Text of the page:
In this study, we found higher levels of sST2 protein in serum from dengue virus infected patients as compared to OFI patients. Serum levels of sST2 protein were found to be elevated at the end of the febrile stage of the disease, reaching a peak between fever days −1 and 0 followed by a decrease of the levels to normal values in convalescence. The viremia tendency is to rapidly decrease at late febrile stage of the disease through defervescence [16]. The levels of sST2 tend to increase at late febrile stage and at defervescence. Therefore, levels of sST2 seem to be inversely correlated with the viremia. As we found higher levels of sST2 in dengue infected patients comparing to OFI patients at days −1 and 0 (p=0.0088 and p=0.0004) but also at day +1 (p=0.069), we propose sST2 has a potential use as a marker for differential dengue diagnosis at a late febrile stage or even during defervescence or immediately after, when most of the virus has been cleared. Maximum sST2 levels were also associated to the final antibody titer, as we found higher levels of sST2 protein in patients who had higher HI titer (secondary infections). Finally, we correlated sST2 protein levels with laboratory parameters associated with severity; even thought all our patients were classified as “dengue fever”, we found different degrees of alterations of various laboratory parameters usually associated with severity in dengue infection. We found that sST2 had a negative correlation with platelet count and WBC count and a positive correlation with the prolonged thrombin time and AST/ALT activity. Dengue virus infections are characterized by thrombocytopenia [39], and we found that sST2 protein levels were higher as the platelet counts were lower. We found the same tendency for WBC count. Dengue virus infected patients also have coagulation alterations, like prolonged thrombin time [40], and sST2 levels were higher when thrombin time was longer. Prolonged thrombin time reflects alterations in fibrinogen levels and / or fibrinogen / fibrin degradation products [41]. Dengue virus infected patients frequently develop hepatic inflammation that is reflected by higher activity of hepatic transaminases AST/ALT [42], and sST2 levels were higher in patients with higher AST/ALT activity. We do not know which cells are responsible for the production of the sST2 protein in vivo during dengue virus infections; preliminary results using quantitative RT-PCR (Low Density Arrays) have shown increased expression of ST2 mRNA in peripheral blood mononuclear cells from dengue infected patients compared to OFI (data not shown).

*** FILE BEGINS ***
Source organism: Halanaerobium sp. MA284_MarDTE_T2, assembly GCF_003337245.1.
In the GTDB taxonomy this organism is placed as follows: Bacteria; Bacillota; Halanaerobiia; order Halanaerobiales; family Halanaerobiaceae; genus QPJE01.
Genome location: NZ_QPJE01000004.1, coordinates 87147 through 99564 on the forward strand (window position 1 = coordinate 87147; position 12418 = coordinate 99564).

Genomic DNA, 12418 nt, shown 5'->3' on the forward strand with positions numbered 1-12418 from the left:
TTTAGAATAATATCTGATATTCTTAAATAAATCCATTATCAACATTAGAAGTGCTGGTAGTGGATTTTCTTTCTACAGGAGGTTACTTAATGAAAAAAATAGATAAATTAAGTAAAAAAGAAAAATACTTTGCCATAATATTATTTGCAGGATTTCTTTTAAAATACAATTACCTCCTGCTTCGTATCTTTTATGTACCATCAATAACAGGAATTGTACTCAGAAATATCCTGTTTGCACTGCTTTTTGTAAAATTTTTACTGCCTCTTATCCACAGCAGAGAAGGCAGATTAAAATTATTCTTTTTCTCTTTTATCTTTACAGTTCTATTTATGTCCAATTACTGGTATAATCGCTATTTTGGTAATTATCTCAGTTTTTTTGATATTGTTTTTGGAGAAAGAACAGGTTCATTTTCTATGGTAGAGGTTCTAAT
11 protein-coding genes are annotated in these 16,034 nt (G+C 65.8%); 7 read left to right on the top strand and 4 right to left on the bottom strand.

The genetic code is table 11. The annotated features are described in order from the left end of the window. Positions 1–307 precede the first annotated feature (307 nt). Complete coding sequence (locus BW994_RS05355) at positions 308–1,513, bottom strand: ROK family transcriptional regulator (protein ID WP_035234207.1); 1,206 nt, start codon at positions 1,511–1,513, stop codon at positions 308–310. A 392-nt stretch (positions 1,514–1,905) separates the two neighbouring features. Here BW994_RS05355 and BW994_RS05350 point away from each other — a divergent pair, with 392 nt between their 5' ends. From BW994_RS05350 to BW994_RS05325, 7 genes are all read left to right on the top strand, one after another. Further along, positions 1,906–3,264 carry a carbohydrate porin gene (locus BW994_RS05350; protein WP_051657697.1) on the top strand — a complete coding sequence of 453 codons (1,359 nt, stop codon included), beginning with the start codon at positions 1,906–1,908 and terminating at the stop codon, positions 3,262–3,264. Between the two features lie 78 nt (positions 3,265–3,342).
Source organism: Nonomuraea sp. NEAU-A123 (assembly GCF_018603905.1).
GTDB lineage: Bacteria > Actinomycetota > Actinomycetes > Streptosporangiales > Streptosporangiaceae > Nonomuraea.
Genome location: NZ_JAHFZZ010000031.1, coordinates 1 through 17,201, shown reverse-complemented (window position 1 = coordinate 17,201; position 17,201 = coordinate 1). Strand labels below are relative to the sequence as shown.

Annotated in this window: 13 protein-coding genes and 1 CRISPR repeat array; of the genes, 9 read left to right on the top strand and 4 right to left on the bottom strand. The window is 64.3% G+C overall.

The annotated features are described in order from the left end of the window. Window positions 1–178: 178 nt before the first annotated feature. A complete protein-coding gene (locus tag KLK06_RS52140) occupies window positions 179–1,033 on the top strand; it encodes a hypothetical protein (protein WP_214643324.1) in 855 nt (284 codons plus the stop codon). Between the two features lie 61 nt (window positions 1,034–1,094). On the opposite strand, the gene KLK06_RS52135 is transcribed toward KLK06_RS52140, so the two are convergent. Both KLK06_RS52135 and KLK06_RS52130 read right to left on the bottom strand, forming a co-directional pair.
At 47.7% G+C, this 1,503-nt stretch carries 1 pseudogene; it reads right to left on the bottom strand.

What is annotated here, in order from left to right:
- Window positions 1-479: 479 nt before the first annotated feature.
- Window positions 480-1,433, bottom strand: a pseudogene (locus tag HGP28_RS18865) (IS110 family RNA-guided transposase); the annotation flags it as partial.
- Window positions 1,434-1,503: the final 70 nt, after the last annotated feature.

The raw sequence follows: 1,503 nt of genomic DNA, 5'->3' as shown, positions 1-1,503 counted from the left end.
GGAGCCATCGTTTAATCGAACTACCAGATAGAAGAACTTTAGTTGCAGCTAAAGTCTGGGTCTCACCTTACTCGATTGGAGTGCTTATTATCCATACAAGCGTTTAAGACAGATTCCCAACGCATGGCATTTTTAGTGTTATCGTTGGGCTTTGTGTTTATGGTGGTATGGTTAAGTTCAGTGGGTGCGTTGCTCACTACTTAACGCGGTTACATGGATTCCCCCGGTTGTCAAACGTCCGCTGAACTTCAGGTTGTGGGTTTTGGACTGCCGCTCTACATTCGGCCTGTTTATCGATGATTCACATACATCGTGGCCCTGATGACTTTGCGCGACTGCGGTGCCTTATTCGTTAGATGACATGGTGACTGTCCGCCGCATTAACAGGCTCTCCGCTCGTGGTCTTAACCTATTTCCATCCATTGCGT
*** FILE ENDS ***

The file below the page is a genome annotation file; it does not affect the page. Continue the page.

The function of sST2 is not completely clear. Recent reports have suggested that sST2 protein could be involved in the inflammatory response as well as in Th2 immune responses [43, 44]. Some evidence suggests that sST2 could act as an anti-inflammatory mediator, through a mechanism that involves the inhibition of Toll-like receptor signaling by sequestration of MyD88 and Mal adapter proteins [45, 46] or inhibition of I-κB degradation [47] resulting in down-regulation of NF-κB. In vitro and in vivo experiments have shown that sST2 protein or an ST2-fusion protein is able to attenuate the production of pro-inflammatory cytokines IL-1β, TNF-α, IL-6, and IL-12 [30, 45, 48]. In two mouse models of ischemia/reperfusion, pre-treatment with an sST2-Fc fusion protein decreased the inflammatory response [49, 50]. Some evidence suggests IL-10 as a possible mediator of this effect [50]. High levels of pro-inflammatory cytokines like TNF-α and IL-6 have been found in dengue patients [10, 11, 17] and these cytokines are known to induce sST2 [25, 29]. Hence, we suggest that elevated sST2 levels found in dengue patients could be an indication of the immune hyperactivation, and / or a mechanism to down-regulate inflammation.

Other evidence suggests that sST2 could act as a negative regulator of the Th2 response [43, 51]. Recently, it has been suggested that sST2 could be acting as a decoy receptor for IL-33 regulating its biological function; in myocardium IL-33/ST2L interactions are cardioprotective and sST2 seems to have a role blocking the anti-hypertrophic effect of IL-33 [52]. IL-33 was identified as a ligand for ST2L, a marker of Th2 T lymphocytes [51]. ST2L is involved in the regulation of the Th2 associated immune response at the effector stage and in Th2 driven immunopathology. The interaction of IL-33 with ST2L leads to the induction of the Th2 cytokines IL-4, IL-5 and IL-13 through a signaling mechanism that involves the activation of NF-κB and MAP kinases [51]. In dengue virus infections a shift from a predominant Th1 response to a Th2 response around the time of defervescence appears to correlate with disease severity [14, 53] and higher levels of IL-10 and IL-13 have been found in DHF compared to DF patients [13, 14, 54]. Therefore, elevated levels of sST2 protein could be part of a down-regulation mechanism triggered to attenuate the Th2 response that occurs in dengue patients.